The word “embarrassment” is far too praiseworthy for Table 19, a decidedly unworthy cinematic offering. Just what were or weren’t the filmmakers thinking in compiling this mother-lode of tripe?
Ex-maid of honour Eloise McGarry (Anna Kendrick) – having been relieved of her duties after being unceremoniously dumped by the best man via text – decided to hold her head up high and attend her oldest friend’s wedding. You see, that so-called dear friend is the best man’s sister. As it is, Eloise finds herself at the “random” table in the back of the ballroom with a disparate group of strangers, most of whom should have known to just send their regrets. Table 19 is filled with the people who had to be invited, but who no one actually expected to attend. There is the bride’s former nanny, some random business associates of her father, a disreputable relative and so on.
The film, which takes place over a single day, centres on Eloise, who is there to confront the man who broke her heart and she arrives with a sizeable chip on her shoulder. The writer/director is Jeffrey Blitz, whose debut film Spellbound was nominated for an Oscar for Best Documentary Feature.
In short, Table 19 is a screw-up about a screw-up and while some of you might consider that apt, I, for one, don’t. Awkward should be about moments – surely not virtually the entirety of the movie. Are we meant to love or loathe those seated at table 19, let alone the peripheral characters? Who knows and who cares … because I certainly didn’t.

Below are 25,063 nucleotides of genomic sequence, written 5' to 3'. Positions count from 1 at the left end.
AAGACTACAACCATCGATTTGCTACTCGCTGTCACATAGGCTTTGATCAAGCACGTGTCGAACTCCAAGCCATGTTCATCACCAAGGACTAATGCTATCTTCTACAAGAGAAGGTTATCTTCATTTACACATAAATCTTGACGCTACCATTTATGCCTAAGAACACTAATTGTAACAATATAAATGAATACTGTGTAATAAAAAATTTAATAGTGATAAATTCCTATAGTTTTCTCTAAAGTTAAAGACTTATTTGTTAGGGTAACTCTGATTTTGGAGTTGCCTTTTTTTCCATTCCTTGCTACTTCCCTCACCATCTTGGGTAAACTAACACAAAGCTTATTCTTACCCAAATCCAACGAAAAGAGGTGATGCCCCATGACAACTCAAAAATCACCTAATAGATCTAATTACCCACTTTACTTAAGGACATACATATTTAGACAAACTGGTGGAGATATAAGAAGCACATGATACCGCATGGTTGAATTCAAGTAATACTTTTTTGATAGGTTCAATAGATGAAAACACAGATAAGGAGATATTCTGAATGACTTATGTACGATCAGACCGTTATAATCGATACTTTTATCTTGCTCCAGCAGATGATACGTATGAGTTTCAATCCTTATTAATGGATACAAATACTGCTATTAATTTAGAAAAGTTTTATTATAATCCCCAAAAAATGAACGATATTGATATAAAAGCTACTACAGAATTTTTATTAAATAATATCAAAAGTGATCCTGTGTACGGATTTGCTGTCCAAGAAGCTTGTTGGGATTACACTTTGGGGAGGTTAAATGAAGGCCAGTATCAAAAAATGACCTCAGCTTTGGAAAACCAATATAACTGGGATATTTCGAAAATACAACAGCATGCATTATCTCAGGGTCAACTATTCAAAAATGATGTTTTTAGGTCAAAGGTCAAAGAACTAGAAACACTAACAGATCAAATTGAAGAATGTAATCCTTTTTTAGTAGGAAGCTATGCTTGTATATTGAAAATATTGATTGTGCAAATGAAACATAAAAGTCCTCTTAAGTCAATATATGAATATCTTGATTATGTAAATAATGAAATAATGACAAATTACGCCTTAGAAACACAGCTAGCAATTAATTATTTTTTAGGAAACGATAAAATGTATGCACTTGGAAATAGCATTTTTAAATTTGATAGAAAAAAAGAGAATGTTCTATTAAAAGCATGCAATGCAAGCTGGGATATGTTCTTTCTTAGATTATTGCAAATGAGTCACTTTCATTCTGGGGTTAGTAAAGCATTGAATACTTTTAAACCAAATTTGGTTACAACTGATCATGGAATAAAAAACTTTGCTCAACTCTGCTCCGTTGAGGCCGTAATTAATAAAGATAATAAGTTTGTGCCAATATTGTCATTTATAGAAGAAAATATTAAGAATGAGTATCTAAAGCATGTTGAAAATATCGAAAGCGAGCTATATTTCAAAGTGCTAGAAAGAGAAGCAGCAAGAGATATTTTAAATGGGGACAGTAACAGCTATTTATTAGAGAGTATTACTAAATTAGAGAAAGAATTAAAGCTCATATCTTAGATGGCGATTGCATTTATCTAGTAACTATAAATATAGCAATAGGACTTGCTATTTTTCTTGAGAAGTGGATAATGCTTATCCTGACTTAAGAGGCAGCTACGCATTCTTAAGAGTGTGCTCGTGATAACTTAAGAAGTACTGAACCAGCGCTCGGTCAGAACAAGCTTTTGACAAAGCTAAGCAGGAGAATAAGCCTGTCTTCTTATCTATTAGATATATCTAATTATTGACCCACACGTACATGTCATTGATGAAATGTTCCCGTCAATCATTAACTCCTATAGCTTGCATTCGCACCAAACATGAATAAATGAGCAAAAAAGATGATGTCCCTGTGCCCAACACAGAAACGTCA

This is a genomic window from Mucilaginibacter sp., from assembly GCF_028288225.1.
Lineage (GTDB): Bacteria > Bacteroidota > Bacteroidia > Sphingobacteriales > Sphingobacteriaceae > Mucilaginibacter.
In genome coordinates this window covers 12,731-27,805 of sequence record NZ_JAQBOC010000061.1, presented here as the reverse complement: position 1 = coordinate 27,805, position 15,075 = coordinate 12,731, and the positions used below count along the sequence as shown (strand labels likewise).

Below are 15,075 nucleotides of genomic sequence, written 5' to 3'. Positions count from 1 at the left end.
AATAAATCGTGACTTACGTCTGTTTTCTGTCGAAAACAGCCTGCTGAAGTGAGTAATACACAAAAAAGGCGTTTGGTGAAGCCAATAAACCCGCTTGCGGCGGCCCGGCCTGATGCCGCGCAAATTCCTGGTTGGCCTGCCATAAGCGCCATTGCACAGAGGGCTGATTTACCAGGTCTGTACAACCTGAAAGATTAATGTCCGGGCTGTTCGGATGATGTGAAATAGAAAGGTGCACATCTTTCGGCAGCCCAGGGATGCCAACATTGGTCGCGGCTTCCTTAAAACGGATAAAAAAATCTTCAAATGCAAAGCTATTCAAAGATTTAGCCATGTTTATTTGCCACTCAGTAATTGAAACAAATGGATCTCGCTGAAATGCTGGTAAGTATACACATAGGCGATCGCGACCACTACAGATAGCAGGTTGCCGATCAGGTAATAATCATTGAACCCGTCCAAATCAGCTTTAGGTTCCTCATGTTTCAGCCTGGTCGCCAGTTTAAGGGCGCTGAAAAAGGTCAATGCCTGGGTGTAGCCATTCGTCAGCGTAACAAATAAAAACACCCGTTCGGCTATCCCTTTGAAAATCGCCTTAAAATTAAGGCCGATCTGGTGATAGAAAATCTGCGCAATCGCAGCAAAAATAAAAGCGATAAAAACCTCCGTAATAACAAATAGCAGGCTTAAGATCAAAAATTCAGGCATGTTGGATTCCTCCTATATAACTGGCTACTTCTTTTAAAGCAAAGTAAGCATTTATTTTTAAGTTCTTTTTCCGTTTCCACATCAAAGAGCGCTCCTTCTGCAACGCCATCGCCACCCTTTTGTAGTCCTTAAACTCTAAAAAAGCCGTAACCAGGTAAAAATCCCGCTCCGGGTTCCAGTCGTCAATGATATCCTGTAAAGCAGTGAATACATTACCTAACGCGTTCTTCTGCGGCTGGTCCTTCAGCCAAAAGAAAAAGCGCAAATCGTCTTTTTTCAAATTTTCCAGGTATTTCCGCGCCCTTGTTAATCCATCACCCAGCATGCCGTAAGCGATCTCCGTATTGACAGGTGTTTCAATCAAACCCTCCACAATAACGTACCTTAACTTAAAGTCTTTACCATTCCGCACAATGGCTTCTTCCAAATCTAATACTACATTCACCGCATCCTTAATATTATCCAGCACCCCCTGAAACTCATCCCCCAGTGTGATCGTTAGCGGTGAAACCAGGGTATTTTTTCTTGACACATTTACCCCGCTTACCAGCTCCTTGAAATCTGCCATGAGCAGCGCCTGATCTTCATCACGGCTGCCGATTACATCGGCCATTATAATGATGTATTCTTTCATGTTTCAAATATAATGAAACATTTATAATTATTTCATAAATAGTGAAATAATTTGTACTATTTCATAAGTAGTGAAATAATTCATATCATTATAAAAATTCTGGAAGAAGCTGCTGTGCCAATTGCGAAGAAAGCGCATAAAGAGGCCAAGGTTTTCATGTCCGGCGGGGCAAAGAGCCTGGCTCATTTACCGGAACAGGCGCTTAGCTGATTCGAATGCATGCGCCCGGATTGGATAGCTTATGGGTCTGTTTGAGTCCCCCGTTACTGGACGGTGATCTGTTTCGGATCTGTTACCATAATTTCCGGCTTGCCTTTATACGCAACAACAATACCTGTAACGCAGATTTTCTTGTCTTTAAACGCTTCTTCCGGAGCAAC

For Anna Kendrick and Lisa Kudrow et al to have lowered themselves to this level suggests to me that they didn’t see on paper what a train wreck this would turn out to be. Either that, or their judgment was, on this occasion, seriously flawed. Many of the characters are not only quirky and kooky, but just plain dumb – an utter waste of time and space. The script was flawed, the direction lacking and the timing was off. It was tortuous to watch … and then, to add insult to injury, the filmmakers dared to present us with a glib Hollywood ending.
Blitz spent two years working on the screenplay before production began, with the story evolving and changing, characters coming and going. I wish he hadn’t bothered and all the characters had just left. Table 19 is to be avoided at all costs. Don’t say you haven’t been warned. Rated M, it scores a 2 out of 10.
Director: Jeffrey Blitz
Cast: Anna Kendrick, Amanda Crew, Lisa Kudrow
Release Date: 20 April 2017
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David Edwards is the editor of The Blurb and a contributor on film and television